Volunteers deliver food as HCS is closed
Last updated 3/26/2020 at 12:21am | View PDF
HCS Family Services has been closed for almost a week, but that doesn’t mean families aren’t receiving the groceries they need.
An employee who had worked closely with a number of volunteers and other staff went home with flu symptoms March 19, Stan Cook, executive director, said Tuesday.
“We told everybody at that time to wrap up what they were doing and go home,” Cook said. “That was the trigger that caused the difficult decision to close down.”
Staff members will spend at least 14 days working from home, with the office scheduled to re-open April 1. In the meantime, volunteers are making sure families can still pick up food.
HCS board Chairman Bob Lassandrello, board member Meg Pound, her friend Monica Toth and three high school students distributed prepackaged groceries to more than 60 families in Hinsdale Friday night.
Clients drove up the Circle Drive at the Memorial Building and volunteers placed the bags into their trunks.
In addition to dry goods, clients received hygiene kits with toothpaste, shampoo, hand cream, dish soap, dishwasher detergent pods and paper towels. They also received a product that’s been hard to come by for many — toilet paper.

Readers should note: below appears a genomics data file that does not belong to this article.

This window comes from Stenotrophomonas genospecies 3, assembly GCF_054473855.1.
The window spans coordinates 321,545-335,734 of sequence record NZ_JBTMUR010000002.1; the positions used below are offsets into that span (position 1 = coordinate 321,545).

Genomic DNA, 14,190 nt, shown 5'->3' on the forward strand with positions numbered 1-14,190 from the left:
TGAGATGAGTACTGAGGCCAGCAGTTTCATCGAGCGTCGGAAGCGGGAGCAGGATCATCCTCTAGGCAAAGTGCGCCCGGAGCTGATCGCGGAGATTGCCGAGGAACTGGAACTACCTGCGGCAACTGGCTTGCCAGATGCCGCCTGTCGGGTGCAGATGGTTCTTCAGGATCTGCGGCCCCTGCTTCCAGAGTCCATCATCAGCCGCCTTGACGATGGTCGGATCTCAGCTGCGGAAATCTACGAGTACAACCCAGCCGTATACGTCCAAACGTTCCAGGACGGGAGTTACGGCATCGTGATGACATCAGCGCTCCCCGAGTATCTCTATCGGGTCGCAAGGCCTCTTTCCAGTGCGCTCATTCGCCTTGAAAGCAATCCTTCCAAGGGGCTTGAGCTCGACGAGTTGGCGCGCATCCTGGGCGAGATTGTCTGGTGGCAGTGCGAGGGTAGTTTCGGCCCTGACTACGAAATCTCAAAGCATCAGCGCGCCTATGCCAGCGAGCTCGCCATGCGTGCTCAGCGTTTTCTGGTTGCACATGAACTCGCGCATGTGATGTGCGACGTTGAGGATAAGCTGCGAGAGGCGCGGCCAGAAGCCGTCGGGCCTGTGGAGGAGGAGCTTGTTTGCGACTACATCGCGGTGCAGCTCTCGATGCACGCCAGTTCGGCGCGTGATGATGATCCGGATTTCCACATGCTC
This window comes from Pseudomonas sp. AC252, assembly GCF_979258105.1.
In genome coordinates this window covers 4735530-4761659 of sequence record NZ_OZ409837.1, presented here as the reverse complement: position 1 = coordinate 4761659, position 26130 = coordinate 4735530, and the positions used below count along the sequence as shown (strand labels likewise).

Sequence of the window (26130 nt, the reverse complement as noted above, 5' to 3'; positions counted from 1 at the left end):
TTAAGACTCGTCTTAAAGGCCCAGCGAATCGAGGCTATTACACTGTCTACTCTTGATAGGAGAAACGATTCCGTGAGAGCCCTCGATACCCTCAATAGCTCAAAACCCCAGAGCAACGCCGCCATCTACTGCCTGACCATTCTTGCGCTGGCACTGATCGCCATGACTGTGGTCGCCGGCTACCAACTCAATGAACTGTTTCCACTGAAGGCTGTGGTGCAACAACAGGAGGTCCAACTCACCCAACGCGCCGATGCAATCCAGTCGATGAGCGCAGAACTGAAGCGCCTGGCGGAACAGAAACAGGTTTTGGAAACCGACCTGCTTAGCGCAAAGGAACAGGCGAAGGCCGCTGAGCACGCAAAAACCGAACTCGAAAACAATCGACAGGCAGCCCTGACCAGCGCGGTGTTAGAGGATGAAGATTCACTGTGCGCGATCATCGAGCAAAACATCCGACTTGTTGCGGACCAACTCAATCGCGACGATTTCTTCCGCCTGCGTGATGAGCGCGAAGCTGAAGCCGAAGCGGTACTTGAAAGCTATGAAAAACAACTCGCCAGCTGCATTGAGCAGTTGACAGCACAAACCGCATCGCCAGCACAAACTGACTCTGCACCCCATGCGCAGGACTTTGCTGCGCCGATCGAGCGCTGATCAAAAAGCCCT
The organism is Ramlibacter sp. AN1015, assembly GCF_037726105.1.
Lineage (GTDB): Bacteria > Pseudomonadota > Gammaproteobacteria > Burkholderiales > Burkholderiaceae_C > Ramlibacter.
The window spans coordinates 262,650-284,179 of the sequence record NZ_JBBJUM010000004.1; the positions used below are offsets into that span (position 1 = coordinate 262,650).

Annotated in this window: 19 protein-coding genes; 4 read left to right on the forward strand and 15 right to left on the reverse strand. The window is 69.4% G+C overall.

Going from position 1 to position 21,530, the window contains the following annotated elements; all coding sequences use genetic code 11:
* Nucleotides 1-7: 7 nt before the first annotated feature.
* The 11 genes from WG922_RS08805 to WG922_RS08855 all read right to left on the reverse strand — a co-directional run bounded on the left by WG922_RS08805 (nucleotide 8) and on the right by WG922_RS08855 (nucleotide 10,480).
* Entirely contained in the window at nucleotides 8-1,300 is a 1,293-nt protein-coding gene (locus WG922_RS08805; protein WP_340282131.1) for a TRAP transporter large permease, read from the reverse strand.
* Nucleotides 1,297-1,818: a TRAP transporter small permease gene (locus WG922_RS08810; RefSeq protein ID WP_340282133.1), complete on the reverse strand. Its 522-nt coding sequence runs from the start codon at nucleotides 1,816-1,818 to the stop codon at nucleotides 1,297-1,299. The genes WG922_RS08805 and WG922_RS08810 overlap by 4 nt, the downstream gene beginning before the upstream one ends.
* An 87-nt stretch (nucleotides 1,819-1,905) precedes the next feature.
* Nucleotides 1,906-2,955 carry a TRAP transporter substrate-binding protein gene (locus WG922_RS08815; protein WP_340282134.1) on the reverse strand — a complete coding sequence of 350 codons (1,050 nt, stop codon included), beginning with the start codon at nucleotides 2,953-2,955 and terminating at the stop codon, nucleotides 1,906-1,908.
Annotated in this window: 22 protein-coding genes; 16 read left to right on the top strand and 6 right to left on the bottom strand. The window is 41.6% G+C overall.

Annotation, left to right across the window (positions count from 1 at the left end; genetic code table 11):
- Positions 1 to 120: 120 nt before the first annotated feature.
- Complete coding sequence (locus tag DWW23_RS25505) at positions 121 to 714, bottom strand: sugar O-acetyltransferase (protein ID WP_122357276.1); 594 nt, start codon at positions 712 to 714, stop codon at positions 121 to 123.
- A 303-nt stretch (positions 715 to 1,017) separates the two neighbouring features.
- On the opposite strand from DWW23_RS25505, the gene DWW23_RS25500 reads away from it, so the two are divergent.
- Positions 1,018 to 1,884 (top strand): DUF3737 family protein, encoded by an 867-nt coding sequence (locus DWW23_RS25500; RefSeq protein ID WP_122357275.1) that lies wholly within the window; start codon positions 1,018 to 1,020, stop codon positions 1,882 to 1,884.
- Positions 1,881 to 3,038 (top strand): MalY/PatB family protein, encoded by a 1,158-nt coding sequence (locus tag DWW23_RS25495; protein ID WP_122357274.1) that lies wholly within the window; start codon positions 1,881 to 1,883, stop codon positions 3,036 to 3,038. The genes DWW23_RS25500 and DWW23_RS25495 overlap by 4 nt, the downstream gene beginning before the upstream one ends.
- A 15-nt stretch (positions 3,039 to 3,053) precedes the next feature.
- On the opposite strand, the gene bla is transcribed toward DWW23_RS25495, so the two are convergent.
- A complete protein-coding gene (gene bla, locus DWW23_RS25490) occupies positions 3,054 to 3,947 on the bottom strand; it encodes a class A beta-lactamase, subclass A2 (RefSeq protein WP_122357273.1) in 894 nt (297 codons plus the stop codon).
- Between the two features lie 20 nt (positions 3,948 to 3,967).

The overwhelming feeling from clients was one of gratitude, Pound said.
“(They were) very, very grateful, lots of ‘God bless you,’ ” she said. “Of course we just chimed back, ‘Hey, we’re in this together. Go team!’ Because we are all in this together.”
This Friday, dry goods will be supplemented with frozen meat, milk, eggs and any produce that is still available.
People who visit the pantry typically are able to enter the building and choose their own groceries from the pantry shelves. That procedure was changed with the onset of COVID-19. Packing bags to suit clients’ tastes was a challenge, Pound said.
“Do they like peaches? What if they don’t like peaches?” she said. “We were really second-guessing ourselves.”
Cook said plans are in place to help keep the pantry from closing again after it re-opens. He plans to set up three teams of volunteers who will not have physical contact with each other.
“That’s going to protect us, because if a team falls ill, then Team B or Team C can step in and help take over their shifts,” Cook said. “That’s how we’re going to manage it in the midterm.”
The ill staff member has been advised to stay home and will not take a COVID-19 test, Cook said.
“In the interest of safety, we said we’re going to do the 14-day quarantine,” he explained.
“We will continue to serve our 24 local communities,” he said. “At this point we don’t want to be turning people away because it’s a period of great need.”
He and Pound said they’re thankful for the outpouring of support from the community. Pound said she hopes residents realize they don’t have to serve on the board or sign up to volunteer to help.
“We are the food pantry,” she said. “This village is the food pantry to the needy families in our area, and they are out there, for sure.
“Everybody can contribute in any way they see fit, but cash is king,” she added. “We’re in this together.”